@nanakini said in Brian Kelly is actually responsible for the Unrestriction of Mishra's Workshop:
I also know the format has been around here for a long time and it's still alive, but I think it's probably very difficult for new players to get in and stay, because as soon as the excitement from playing such powerful cards wears off, there is not much left (at least for me).
Really? There isn't much left? How about the most complex and intricate lines of play offered any format?
Vintage is not a friendly format for new players, but that's because it's the deepest format. I enjoy Old School formats immensely, but they can't come close to Vintage in terms of the depth and range of the lines of play that Vintage can offer on a consistent basis. The tutoring, library manipulation, draw and cantripping make Vintage an enormously skillful format, and quite punishing for dabblers or novices.
What does Vintage offer after you get used to the power level? It offers only the most intricate lines of play with the starkest deck choices of any constructed format. The separation between decks like Dredge, Dark Petition Storm, Ravager Shop Aggro, and Oath, to take but 4 examples, could not be more stark, and that starkness can't be found in other formats in combination with the depth of the lines of play offered.
I'm going to address this so that there is no misunderstanding. Perhaps my statement came off as too general, but I meant it very subjectively. That's why I put the "(at least for me)" in the brackets there. I agree that Vintage, generally speaking, has a lot to offer and a really good Vintage match feels far superior to anything else in magic.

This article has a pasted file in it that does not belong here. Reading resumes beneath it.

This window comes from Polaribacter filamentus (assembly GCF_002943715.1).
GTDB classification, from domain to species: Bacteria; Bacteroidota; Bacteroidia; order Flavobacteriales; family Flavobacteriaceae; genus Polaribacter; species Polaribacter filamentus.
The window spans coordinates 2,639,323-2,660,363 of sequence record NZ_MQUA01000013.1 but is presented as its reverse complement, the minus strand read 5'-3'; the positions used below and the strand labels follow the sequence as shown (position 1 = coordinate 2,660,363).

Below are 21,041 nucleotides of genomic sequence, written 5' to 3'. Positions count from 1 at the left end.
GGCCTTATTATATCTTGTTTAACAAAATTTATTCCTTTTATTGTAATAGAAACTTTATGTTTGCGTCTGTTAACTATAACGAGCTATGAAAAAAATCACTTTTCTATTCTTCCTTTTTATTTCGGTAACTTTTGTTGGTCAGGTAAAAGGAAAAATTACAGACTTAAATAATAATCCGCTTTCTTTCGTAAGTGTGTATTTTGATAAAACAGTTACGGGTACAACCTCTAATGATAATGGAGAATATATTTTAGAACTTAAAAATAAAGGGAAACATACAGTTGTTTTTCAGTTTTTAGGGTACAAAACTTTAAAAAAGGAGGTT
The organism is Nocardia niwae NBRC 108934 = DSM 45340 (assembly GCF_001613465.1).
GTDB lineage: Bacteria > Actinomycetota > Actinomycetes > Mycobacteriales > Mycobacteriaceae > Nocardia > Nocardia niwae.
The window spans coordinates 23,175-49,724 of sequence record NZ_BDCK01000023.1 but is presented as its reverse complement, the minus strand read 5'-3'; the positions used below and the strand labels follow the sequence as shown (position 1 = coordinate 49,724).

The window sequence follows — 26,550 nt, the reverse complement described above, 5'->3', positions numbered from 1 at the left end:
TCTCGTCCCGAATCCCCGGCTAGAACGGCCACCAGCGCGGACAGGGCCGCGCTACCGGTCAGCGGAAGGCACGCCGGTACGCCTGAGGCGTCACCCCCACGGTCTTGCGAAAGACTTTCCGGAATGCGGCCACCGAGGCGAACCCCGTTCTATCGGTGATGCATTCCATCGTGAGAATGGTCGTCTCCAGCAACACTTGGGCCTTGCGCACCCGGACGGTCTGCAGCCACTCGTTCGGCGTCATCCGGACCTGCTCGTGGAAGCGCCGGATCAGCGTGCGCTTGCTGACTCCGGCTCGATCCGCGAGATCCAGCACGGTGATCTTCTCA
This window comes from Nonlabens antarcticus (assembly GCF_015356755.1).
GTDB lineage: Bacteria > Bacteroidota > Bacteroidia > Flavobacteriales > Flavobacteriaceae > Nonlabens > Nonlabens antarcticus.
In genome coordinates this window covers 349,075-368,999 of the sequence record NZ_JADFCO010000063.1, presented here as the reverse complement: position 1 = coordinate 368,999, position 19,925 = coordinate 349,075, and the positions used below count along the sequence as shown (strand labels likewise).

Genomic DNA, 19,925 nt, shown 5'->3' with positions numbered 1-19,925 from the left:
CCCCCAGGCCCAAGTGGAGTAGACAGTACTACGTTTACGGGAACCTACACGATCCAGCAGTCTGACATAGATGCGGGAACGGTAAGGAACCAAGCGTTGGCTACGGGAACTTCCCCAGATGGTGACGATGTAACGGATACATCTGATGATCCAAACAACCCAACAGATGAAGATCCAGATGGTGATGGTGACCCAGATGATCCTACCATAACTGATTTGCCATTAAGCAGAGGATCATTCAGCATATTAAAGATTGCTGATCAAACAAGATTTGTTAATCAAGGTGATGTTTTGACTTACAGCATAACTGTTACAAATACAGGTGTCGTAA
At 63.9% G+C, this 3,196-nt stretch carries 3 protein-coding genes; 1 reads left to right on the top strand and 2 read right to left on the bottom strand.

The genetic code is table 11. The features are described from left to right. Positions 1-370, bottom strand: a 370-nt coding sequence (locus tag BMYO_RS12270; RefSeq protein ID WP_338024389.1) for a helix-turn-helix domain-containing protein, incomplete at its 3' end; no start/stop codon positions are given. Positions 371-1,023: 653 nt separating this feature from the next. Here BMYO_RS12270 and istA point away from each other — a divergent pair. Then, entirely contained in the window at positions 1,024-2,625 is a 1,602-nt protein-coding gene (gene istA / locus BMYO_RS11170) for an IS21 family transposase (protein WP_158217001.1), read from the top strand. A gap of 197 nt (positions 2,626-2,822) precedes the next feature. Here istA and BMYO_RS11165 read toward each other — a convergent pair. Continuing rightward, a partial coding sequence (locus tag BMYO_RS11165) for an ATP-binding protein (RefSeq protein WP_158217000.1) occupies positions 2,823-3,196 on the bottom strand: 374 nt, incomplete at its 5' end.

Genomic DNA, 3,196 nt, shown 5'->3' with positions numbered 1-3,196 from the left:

I've been playing pretty much all the archetypes (or pillars, if you want) in Vintage and I've enjoyed all the "good stuff" Vintage has to offer. Seeing the "arrogant" blue mage's face twitch when they see Bazaar T1 or Workshop->Trinisphere is fun (for me)! Slowly baiting countermagic, setting up with cantrips and patiently waiting for that Duress so that eventually you are able to slip the critical spell through in a "calm before the storm" fashion is very satisfying, too! And of course I know how good it feels when you kept a risky hand with Oath, no Orchard and your opponent goes Workshop->Inspector/Ravager.
One thing I would point out is that for me (subjectively speaking), Vintage can't deliver those really good Vintage matches on a consistent basis (we disagree here), at least not anymore. Of course, we could speculate why that is? And there is certainly a whole range of possibilities which could explain that, specifically for my case. But, seeing as lots of people are unhappy about the current state of Vintage and seeing arguments being brought up which sound very familiar to me, it feels like there is something in common.
I would say that the ratio of really good, close and interactive matches versus the matches where players are essentially taking turns in blowing out their opponents is a little bit off. Vintage always had this interesting and scary feeling that someone can chain lots of broken things together and win out of nowhere and it's something I've always enjoyed and loved the format for. But when the broken things happen with too much consistency, it takes over and becomes the race of who can do that more quickly (taking away the interaction in the process and trading it for speed). Also, one of the best ways to win this race is winning the die roll.
Please, keep in your mind that this is my opinion only. I'm not saying that things should change to accomodate my thinking and what I personally would find more enjoyable. I know that there are lots of people who enjoy Vintage specifically for what I've just said and that's perfectly fine. Because it's also a question of perception, which is very subjective and I'm no judge and jury.